Beverly Dennis Justice learns her roots
By PHOEBE DONALD ROBINSON / Community Columnist
Beverly and Bill Justice wanted their three sons, Robert, Andrew and Denisen, to know of their family roots, which have deep ties to Shelby County.
Today, thanks to the genealogical research of the Family History Center of the Columbiana Ward of the Church of Jesus Christ of Latter-day Saints, both Beverly and Bill have beautiful bound books of their family’s history.
“I appreciate Ricky Harmon so very much who was responsible for the initial help to research our families,” said Beverly. “Bill’s was done last March 2014, and Lynn Schlick recently finished my personal research. Lynn did a superb job.”
Beverly’s family history was presented to her at the Shelby County Historical Society quarterly meeting by members of the LDS Church: Schlick, Harmon, Clem Muck and Eddie Blake, director of the Family History Center.
Shelby County Historical Society President Bobby Joe Seales has been instrumental in encouraging family research through the combined efforts of the society’s vast Shelby County archives, both hard copy and digitalized, at the Shelby County Museum and the LDS records available at the Family History Center.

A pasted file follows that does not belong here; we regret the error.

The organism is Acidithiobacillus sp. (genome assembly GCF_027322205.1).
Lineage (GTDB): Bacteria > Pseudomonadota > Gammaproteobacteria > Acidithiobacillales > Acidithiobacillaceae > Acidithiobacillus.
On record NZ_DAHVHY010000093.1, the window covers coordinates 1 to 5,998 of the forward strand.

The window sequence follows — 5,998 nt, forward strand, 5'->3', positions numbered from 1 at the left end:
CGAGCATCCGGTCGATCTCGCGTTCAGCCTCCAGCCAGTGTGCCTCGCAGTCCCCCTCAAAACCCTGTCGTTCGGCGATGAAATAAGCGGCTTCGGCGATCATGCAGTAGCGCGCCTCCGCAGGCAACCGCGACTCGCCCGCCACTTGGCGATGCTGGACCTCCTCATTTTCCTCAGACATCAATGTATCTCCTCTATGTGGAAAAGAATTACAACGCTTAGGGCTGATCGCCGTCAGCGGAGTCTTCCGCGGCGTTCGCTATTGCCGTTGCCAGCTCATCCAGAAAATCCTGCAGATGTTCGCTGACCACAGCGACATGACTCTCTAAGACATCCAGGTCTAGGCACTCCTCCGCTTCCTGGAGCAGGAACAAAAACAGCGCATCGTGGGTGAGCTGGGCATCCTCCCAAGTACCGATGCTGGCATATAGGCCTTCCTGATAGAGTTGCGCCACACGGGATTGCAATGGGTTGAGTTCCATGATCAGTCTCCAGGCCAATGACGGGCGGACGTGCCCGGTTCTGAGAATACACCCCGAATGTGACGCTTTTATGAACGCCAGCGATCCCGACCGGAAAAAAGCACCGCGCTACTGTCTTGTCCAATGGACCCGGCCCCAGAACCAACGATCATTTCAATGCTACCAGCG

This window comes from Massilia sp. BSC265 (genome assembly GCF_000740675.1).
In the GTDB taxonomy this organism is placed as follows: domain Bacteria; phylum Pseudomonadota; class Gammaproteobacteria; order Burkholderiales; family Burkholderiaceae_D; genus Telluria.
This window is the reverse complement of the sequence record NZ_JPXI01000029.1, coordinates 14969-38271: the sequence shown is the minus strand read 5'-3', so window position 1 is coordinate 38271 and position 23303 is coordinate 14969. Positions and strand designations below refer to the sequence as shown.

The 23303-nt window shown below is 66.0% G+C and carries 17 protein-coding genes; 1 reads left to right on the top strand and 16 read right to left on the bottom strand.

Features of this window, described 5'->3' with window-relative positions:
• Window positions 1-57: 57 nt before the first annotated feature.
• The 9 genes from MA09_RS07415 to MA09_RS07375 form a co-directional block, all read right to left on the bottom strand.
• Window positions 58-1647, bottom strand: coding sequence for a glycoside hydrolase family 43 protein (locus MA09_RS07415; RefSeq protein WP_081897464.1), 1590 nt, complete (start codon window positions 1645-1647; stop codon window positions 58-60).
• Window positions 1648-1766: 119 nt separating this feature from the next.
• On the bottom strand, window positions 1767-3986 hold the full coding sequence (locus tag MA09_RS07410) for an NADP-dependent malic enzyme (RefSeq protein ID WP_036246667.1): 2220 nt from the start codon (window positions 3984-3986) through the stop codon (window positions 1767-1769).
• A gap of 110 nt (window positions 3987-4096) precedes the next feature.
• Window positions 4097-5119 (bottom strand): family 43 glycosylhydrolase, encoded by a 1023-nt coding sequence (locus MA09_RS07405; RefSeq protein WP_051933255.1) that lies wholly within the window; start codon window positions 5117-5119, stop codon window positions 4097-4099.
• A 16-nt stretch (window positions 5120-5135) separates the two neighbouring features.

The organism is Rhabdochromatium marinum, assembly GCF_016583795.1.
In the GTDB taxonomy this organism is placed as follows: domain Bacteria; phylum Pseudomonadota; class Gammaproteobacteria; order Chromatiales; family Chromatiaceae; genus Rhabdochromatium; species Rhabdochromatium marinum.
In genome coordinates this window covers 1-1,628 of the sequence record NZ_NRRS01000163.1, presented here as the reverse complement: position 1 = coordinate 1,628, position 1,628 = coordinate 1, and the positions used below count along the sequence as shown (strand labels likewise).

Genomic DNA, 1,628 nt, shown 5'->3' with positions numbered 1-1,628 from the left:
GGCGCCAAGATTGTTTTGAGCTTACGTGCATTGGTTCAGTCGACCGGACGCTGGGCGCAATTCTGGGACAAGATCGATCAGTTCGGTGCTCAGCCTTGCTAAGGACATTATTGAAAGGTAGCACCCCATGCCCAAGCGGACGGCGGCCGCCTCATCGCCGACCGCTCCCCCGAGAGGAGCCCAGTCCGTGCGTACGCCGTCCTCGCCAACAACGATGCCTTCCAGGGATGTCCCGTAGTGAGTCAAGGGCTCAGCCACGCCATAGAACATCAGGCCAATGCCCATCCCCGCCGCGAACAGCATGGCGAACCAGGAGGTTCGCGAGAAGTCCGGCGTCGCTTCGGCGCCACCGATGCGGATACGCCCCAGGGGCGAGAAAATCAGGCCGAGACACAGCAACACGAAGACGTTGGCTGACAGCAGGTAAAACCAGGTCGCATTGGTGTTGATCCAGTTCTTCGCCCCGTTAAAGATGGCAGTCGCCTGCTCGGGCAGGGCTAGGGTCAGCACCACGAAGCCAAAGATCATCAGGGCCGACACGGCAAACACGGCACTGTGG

The Justice family was in attendance including Beverly’s sister, Lavonda Dennis Bryant. Schlick was able to take back Beverly’s lines back to 1728. She found two land grants signed by U.S. presidents: Harry Horton’s 80-acre land grant signed by President Martin Van Buren and Captain William James Barnett’s 40-acre land grant signed by President John Tyler.
She also found records that Beverly’s grandfathers fought in the Civil War, War of 1812 and Revolutionary War. The book included a generational ancestry chart, 16 photographs of people, tombstones, ancestral landmarks, Confederate pension application and Draft Registration cards.
“Both Bill and my families come from Shelby County pioneer roots,” said Beverly. “Bill grew up north while he father worked in paper mills. I lived out west while my father moved surveying oil fields. We have come full circle back to our Shelby County roots. I appreciate so very much our family history that the LDS did for us. Now it is up to our sons to keep it current.”